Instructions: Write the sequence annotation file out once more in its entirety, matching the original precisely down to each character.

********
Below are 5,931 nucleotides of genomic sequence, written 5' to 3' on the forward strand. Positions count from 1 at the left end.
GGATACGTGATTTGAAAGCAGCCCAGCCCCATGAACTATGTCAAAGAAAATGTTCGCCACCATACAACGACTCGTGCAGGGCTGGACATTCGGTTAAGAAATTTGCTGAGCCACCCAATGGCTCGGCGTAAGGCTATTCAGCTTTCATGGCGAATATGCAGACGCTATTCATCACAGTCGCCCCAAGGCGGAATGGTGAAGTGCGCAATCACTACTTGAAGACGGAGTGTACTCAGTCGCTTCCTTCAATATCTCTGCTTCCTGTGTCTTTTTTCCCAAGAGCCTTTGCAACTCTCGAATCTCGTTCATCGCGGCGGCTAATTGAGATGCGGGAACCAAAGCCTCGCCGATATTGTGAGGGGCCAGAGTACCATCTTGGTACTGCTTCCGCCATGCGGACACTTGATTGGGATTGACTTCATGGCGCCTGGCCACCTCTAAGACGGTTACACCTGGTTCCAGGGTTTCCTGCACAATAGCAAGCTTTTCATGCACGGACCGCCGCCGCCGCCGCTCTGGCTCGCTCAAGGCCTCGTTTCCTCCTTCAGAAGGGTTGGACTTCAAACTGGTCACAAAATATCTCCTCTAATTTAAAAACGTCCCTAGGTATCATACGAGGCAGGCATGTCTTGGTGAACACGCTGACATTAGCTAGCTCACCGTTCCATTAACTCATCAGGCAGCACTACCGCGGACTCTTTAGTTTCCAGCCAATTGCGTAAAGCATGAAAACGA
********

Below are 5,931 nucleotides of genomic sequence, written 5' to 3' on the forward strand. Positions count from 1 at the left end.
GGATACGTGATTTGAAAGCAGCCCAGCCCCATGAACTATGTCAAAGAAAATGTTCGCCACCATACAACGACTCGTGCAGGGCTGGACATTCGGTTAAGAAATTTGCTGAGCCACCCAATGGCTCGGCGTAAGGCTATTCAGCTTTCATGGCGAATATGCAGACGCTATTCATCACAGTCGCCCCAAGGCGGAATGGTGAAGTGCGCAATCACTACTTGAAGACGGAGTGTACTCAGTCGCTTCCTTCAATATCTCTGCTTCCTGTGTCTTTTTTCCCAAGAGCCTTTGCAACTCTCGAATCTCGTTCATCGCGGCGGCTAATTGAGATGCGGGAACCAAAGCCTCGCCGATATTGTGAGGGGCCAGAGTACCATCTTGGTACTGCTTCCGCCATGCGGACACTTGATTGGGATTGACTTCATGGCGCCTGGCCACCTCTAAGACGGTTACACCTGGTTCCAGGGTTTCCTGCACAATAGCAAGCTTTTCATGCACGGACCGCCGCCGCCGCCGCTCTGGCTCGCTCAAGGCCTCGTTTCCTCCTTCAGAAGGGTTGGACTTCAAACTGGTCACAAAATATCTCCTCTAATTTAAAAACGTCCCTAGGTATCATACGAGGCAGGCATGTCTTGGTGAACACGCTGACATTAGCTAGCTCACCGTTCCATTAACTCATCAGGCAGCACTACCGCGGACTCTTTAGTTTCCAGCCAATTGCGTAAAGCATGAAAACGA